‘Transformationalism’ seems a bit of a loaded term. ‘Two Kingdoms’ seems a bit incoherent. Nevertheless, arguments against ‘transformationalism’ from those of the ‘2k’ position seem a bit weak.
One ‘argument’ 2kers use against transformationalism is to point out that the world is like a sinking ship. Trying to ‘redeem’ anything in this world is like polishing brass on that sinking ship. Dispensationalists also use this rhetoric. 2 Peter 3.5-7 appears to support the illustration:
For they deliberately overlook this fact, that the heavens existed long ago, and the earth was formed out of water and through water by the word of God, and that by means of these the world that then existed was deluged with water and perished. But by the same word the heavens and earth that now exist are stored up for fire, being kept until the day of judgment and destruction of the ungodly.
Obviously, the antediluvian world is similar to the world we live in now in many significant ways. Genesis 2.10-14 appears to support this contention:
A river flowed out of Eden to water the garden, and there it divided and became four rivers. The name of the first is the Pishon. It is the one that flowed around the whole land of Havilah, where there is gold. And the gold of that land is good; bdellium and onyx stone are there. The name of the second river is the Gihon. It is the one that flowed around the whole land of Cush. And the name of the third river is the Tigris, which flows east of Assyria. And the fourth river is the Euphrates.
Moses assumes the audience he writes to after the flood is familiar with the rivers Tigris and Euphrates which existed before the flood. It would seem that at least two of the rivers of the world were left even after the flood. And if some geographic features survived the flood, and if the world shall perish in a similar geographical way in the future, then one might expect that at least some geographical features might remain after God destroys the world by fire. The observation is not limited to the Genesis text either, for all assume the world that was flooded is the very same world we live in today, changed though it was through flood, and changed though it will be by fire.
Of course, Noah and his family were saved from destruction. They went on living. They existed both before and after the flood. God will also destroy the ungodly in the future while saving His own through grace. So in the destruction and renewal of the world through flood and through fire, we observe great discontinuity and great continuity. And that leads to my next point.
The illustration begs the question. Supposing some form of postmillenial eschatological view is correct, the world is not a sinking ship at all. Many transformationalists are also postmillenialists. For them, the sinking ship analogy just doesn’t hold water. I imagine the same can be said for those onboard any eschatological view that affords some sort of continuity between the world before and after destruction by fire. And what eschatological view doesn’t?
We know our bodies will be destroyed. Will they will be raised again? Read 1 Corinthians 15. If the world is a sinking ship, how much more the body? None of us have ever experienced the destruction of the world. We have witnessed the destruction of the human body.
Theologian B.B. Warfield believed the individual believer is a microcosm of the world. Without knowing much about Warfield and his theology, I would take this to mean that just as believers are ‘sanctified’ (in the abstract systematic sense) and thus become ‘better’ in terms of Christ-likeness, so also the world becomes progressively ‘better’ in terms of the expansion of the kingdom of God and the beneficial implications of that expansion. Thus argued Warfield the postmillenialist. But let’s run his thinking in reverse.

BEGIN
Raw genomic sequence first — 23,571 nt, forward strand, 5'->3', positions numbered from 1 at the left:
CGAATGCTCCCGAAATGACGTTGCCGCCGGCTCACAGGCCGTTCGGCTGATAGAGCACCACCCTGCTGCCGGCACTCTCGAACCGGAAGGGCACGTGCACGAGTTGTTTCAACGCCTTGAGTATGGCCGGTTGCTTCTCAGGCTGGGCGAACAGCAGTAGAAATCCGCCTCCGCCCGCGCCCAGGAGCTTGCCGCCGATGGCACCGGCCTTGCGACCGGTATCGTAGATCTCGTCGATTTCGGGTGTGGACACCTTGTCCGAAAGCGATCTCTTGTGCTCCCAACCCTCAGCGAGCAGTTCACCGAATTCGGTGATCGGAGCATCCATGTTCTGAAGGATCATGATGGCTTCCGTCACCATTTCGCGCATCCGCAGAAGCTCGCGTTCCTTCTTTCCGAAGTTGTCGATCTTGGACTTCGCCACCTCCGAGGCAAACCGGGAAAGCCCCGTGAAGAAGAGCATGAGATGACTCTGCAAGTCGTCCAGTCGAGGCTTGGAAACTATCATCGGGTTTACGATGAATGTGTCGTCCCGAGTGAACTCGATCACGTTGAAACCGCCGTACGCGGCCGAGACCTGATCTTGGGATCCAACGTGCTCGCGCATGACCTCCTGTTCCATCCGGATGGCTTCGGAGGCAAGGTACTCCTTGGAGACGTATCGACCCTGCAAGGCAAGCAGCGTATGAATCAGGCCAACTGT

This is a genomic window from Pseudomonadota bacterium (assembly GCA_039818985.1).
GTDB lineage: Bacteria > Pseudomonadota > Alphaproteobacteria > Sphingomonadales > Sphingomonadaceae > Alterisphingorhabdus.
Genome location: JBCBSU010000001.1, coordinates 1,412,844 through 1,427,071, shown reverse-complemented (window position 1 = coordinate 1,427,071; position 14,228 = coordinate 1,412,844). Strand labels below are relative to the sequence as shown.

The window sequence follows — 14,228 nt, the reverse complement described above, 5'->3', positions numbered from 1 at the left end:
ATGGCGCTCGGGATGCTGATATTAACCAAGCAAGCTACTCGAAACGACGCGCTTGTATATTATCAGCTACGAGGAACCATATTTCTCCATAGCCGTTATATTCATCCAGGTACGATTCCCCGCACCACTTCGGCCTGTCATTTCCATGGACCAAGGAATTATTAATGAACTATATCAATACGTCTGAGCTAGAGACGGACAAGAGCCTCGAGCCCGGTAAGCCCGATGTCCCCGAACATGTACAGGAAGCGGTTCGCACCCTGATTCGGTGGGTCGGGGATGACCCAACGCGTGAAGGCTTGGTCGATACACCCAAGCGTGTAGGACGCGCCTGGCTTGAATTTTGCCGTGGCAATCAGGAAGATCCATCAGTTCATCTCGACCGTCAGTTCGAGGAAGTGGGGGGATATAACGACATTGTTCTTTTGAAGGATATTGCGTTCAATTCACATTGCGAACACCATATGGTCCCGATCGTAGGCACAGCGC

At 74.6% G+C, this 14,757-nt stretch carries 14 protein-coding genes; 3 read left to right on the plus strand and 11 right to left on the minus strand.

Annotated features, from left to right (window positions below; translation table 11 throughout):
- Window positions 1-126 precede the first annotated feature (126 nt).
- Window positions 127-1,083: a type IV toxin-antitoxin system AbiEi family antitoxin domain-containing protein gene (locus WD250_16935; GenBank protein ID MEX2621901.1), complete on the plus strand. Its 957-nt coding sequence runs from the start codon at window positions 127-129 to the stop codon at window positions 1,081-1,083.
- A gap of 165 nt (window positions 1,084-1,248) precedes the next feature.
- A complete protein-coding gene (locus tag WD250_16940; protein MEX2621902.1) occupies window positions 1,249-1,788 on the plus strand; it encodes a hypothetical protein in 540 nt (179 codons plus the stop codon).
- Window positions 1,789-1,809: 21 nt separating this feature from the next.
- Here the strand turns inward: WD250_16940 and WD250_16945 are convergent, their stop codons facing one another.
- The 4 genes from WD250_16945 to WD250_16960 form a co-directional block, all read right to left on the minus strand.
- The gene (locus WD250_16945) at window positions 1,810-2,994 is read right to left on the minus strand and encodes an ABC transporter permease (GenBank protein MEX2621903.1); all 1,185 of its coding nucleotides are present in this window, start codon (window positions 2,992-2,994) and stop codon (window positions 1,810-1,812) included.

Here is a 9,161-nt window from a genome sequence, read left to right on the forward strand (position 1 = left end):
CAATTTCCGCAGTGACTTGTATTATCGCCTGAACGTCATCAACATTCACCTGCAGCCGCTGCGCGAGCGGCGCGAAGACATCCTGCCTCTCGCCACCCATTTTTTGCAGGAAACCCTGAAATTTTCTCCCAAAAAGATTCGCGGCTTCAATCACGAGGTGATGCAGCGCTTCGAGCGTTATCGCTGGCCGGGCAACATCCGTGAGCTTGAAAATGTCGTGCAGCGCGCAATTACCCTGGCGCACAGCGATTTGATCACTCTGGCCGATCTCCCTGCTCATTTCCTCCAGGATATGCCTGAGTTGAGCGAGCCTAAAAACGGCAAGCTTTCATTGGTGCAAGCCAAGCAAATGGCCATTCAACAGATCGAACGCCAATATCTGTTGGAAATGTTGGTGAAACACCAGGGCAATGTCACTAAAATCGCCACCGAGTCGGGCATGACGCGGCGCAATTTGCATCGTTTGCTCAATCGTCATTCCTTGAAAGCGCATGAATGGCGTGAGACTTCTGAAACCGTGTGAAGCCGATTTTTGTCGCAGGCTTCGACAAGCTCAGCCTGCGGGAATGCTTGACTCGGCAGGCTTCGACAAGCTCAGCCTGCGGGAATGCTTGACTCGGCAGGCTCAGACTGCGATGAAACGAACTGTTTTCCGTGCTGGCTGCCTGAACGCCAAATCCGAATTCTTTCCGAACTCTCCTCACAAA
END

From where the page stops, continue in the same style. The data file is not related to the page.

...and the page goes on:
Let’s say that the world is not getting progressively better. So, postmillenialism is out (and indeed, should be out of initial clashes between so-called transformationalists and 2kers, since one can in theory hold to other eschatological views and still be a transformationalist, and, if I am not mistaken, vice versa). The world is not getting progressively better, and is a sinking ship. Our work here on this planet will ultimately be destroyed. The new heavens and new earth will replace the old. The 2ker tells us this is a good reason to stop with the ‘redeeming x‘ garbage.
But is it? To take Warfield’s thought in reverse, do we really want to say that the process of becoming more like Christ Jesus with faith working through love is actually for naught? There are certainly times when we do not feel as though we as individual Christians are getting any better. In fact, if we were honest with ourselves, we often despair that we might be getting worse. We are like capsized canoes. We are going down (quite literally). We will die. Our bodies will rot. Our souls remain sinful to the last. The new glorified self – body and soul – will replace the old. Is this a reason to stop with individual transformation through the gospel? Is all of our work for nothing?
Of course not. I wrote that the illustration of polishing brass begs the question. And it does. It assumes that polishing brass does not count for much, if anything. That’s simply not true. We need not become postmillenialists to agree. We merely need to be Christians. Not only is the individual Christian transformed through the gospel, but he must be transformed through the gospel. It is Christ’s command, and he works toward obedience to that command, whether the brass is tarnished or burnished. So also for the transformation of the world through the preaching of the gospel.